David Parker, Professor of History at Kennesaw State University in Northwest Georgia, writes another history blog, which is well worth reading if you’re interested in American history. Of linguistic interest is his post from last Christmas on the meaning, spelling, and history of that great American pronoun y’all (discussed here and here on LH). The OED’s first citation is from 1909; he antedated that by over half a century:

I came across a citation to the Southern Literary Messenger from 1858. The piece was written by “Mozis Addums,” penname of George William Bagby, one of the humorists of the mid-nineteenth century who thought spelling everything phonetically was funny. Mozis described the crowded conditions in the boarding house where he was living: “Packin uv pork in a meet house, which you should be keerful it don’t git hot at the bone, and prizin uv tobakker, which y’all’s Winstun nose how to do it, givs you a parshil idee, but only parshil.”

There’s a lot more (in his words, “More than y’all wanted to know about ‘y’all'”), so y’all head on over and enjoy!


  1. In Google Books you can find “The Graysons: A Story of Abraham Lincoln”, by Edward Eggleston, published 1887, the action of which is described as taking place “a lifetime ago”. It is a fictionalized account of Lincoln’s defense of “Duff” Armstrong in a murder trial which took place in 1858. On page 198, one Jake, who is from “North Kerliny”, states, “Jes y’all look at the case.” Though this doesn’t antedate Bagby, it would seem to indicate Eggleston perceived “y’all” to represent old Southern usage from much earlier in the century. Eggleston was born in Indiana in 1837.

  2. See the y’all page on Barry Popik’s site. He cites some later uses by Bagby and also gives examples from 1857, in Alfred W. Arrington’s novel The Rangers and Regulators of the Tanaha, or Life Among the Lawless: A Tale of the Republic of Texas.

  3. (Further down on the same page, Arrington’s novel is dated to 1856 by Wright American Fiction.)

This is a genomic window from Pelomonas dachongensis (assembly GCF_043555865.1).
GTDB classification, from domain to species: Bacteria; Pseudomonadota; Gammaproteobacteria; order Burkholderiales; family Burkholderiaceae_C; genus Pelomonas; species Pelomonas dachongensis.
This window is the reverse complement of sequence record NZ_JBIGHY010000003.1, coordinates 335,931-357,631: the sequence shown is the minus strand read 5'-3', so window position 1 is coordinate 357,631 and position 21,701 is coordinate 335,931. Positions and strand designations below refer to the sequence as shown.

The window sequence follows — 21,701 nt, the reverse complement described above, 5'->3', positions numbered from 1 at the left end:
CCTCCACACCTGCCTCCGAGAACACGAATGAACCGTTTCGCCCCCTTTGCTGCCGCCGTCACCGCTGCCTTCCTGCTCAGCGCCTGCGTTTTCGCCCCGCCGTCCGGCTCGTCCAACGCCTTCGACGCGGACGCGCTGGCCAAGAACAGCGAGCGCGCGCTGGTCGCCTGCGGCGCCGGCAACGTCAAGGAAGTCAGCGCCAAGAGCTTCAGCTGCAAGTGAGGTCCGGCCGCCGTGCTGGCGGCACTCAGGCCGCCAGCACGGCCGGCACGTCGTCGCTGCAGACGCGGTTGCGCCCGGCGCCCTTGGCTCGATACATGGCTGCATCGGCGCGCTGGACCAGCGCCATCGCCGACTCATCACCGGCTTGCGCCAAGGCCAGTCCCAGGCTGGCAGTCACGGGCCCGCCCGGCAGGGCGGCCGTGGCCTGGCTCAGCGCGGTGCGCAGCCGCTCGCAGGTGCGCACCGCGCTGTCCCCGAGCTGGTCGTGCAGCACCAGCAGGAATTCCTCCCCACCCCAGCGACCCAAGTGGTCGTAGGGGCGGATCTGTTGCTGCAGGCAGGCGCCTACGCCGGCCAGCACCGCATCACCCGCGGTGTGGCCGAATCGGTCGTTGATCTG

4. I thought that the title of this post was syntactically parallel to “Y’all scared” and was trying to figure out whether that meant I was preceding or being preceded.

  5. See Parker’s follow-up post.

  6. Google Books also lists Rangers and Regulators of the Tanaha as being published in 1856, but at this point has no scan of it available.
    Parker has a new post on his blog, entitled “Beat at my own game,” acknowledging that Arrington 1856/57 trumps Bagby 1858.

  7. Krishna Kumar says

    You might be a bit surprised to know that “y’all” is very commonly used in Mumbai (Bombay). Having learnt my English in small town India, I used to find it very odd to hear “y’all” used so often in Mumbai. A friend of mine and I used to comment on this weird similarity between Texas and Mumbai. The phrase has been in use in Mumbai (and to a lesser extent in Delhi) for at least the last thirty years or so, and hence is not an offshoot of excessive television viewing. It’s even said with a certain pride in the voice, as if it bore the stamp of a true Mumbaikar ….

  8. That’s extremely interesting — thanks!

  9. I know there are a few southerners here and there who claim that y’all can be singular, but, like you, I’ve never heard anyone who natively uses the word use it as a singular. To my ears, using it as a singular is an obvious marker for someone who doesn’t use the word natively and has no ear for how it’s actually used natively.

  10. Except when the singular is addressed as the representative of a group: “Have y’all got any eggs?” addressed to a store clerk is good Southern, but addressed to a housespouse it isn’t.

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